Craft

Animals are characters too!

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I’ve always loved reading books where the hero or heroine has a pet. Robert Dugani’s Tracy Crosswhite series where a secondary character (and love interest) is a pair of dogs and I just loved them. They really added to the story as well helped developed the hero’s personality. I loved it so much that I decided I needed a book with pet.

Anyone who has ever owned a pet knows they have their own distinct personality. I’ve owned three dogs and they were each very different. One was just crazy. Every time you let her out of the house, she ran around the house ten times like wild animal. She’d stop to pee and poop, then do it again. It was like she was chasing her tail…around the house. Tucker was just a spaz. Shasta was kind of like Tucker because Shasta was pretty high strung. Hyper. Even as a grown ass dog, she was like a big puppy. But she listened. Tucker never listened. And there was our nervous nilly Casey. Smart dog, but afraid of her own shadow. But her fear didn’t come out in cowering away, no, she barked and growled and made for a great watch dog. She was pretty mellow and often got annoyed by Shasta’s need to play all the time.

The first time I used a pet as a character was in TO PROTECT HIS OWN. My hero has a horse named Boots. Only my hero, Jake, left the farm ten years ago, and left his beloved horse behind.

Boots didn’t take that too well and became a moody horse. The heroine was left to tend to the Boots, who often acted like a child, pouting, or acting out, or being stubborn. Surprisingly, I received a lot of emails from fans who LOVED Boots. I got more feedback on that horse than I did anything else regarding the book.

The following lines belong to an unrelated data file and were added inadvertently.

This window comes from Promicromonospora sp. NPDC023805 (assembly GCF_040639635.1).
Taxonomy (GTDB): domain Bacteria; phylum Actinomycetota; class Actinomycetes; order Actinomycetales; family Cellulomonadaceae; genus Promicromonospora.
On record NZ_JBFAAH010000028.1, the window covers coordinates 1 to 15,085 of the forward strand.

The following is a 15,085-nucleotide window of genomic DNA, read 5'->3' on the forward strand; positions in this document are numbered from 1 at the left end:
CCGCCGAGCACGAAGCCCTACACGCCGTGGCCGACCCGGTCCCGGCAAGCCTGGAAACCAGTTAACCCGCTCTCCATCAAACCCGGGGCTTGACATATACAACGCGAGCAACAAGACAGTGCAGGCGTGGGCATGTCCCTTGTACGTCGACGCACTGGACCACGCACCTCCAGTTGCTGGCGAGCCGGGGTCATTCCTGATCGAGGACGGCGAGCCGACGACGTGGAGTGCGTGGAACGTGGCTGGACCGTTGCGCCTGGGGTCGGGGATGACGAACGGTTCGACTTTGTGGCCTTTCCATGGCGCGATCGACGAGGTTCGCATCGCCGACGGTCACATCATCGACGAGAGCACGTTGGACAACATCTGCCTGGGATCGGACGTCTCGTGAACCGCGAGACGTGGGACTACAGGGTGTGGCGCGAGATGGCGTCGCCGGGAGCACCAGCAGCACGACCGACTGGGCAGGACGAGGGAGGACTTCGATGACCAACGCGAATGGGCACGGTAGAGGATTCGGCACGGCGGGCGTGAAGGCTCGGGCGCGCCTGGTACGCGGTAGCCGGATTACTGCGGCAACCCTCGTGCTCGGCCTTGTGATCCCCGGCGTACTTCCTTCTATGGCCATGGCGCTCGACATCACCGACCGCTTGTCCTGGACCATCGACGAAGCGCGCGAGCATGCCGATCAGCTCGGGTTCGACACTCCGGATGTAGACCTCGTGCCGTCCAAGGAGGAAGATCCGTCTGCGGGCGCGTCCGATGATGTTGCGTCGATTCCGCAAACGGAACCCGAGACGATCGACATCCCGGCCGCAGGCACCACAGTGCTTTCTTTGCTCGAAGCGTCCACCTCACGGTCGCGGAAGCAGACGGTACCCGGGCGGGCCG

But Boots never had a point-of-view. I showed his personality through his actions when around people, which was fun to write. So when one of my best friends, Laura Benedict, recommended me to join the wonderful world of the great cat detective, Trouble.

Besides the Trouble series being a cozy mystery (something I’ve never written before), Trouble has to participate in solving the mystery. He has his own Point-of-View. I thought that would make it easier to write him. I thought the only challenge would be make sure his voice matched all the other books in the series. Ha! Wrong!

It took a few tries of writing Trouble to get his voice right. He’s a black cat who watches a lot of Sherlock Holmes. Trouble is a tad pretentious, a bit full of himself, and he sort thinks he’s British…AND he truly believes he’s pretty much the best detective around. That part was easy. I too watched a lot of Sherlock Holmes. I had no problem dropping myself into that character. I got his voice down quickly. What became a struggle was his actions. I mean, I had to show him in the bushes, basking in the sun, or slinking around looking for clues. It was the cat action I had trouble with. I think it was because I don’t have a cat. My only real experience with cats was when I was a teenager and my dad had three cats. I’ve had a few friends with cats, but they weren’t my pet of choice.

Now, you ask how is this different from writing a horse (I’ve never owned a horse) and writing a cat? The difference was mixing the voice with the actions. Boots didn’t have a voice. He wasn’t talking to the audience. While he occasionally reacted to situations to help clue in my heroine or hero on approaching danger, he wasn’t doing things to solve the mystery. He was just reacting to snakes on the side of the barn! Any horse would freak out.

As a writer, I believe it’s important to stretch our skills. Stepping out of our comfort zone can only make us better writers. I often do writing prompts that are so far from my writing style or genre. Doing this has made me a better writer. It makes us focusing on learning new things. It helps us keep things fresh, new, and exciting. It’s easy to get into ruts.

I strongly suggest every writer try writing a different genre. Not necessarily for publication. Not even writing anything more than a couple of pages. But take some time and write different. Take a writing prompt and instead of going in the direction you normally would, take it to the complete opposite. Try it. It’s a lot of fun. I dare you!

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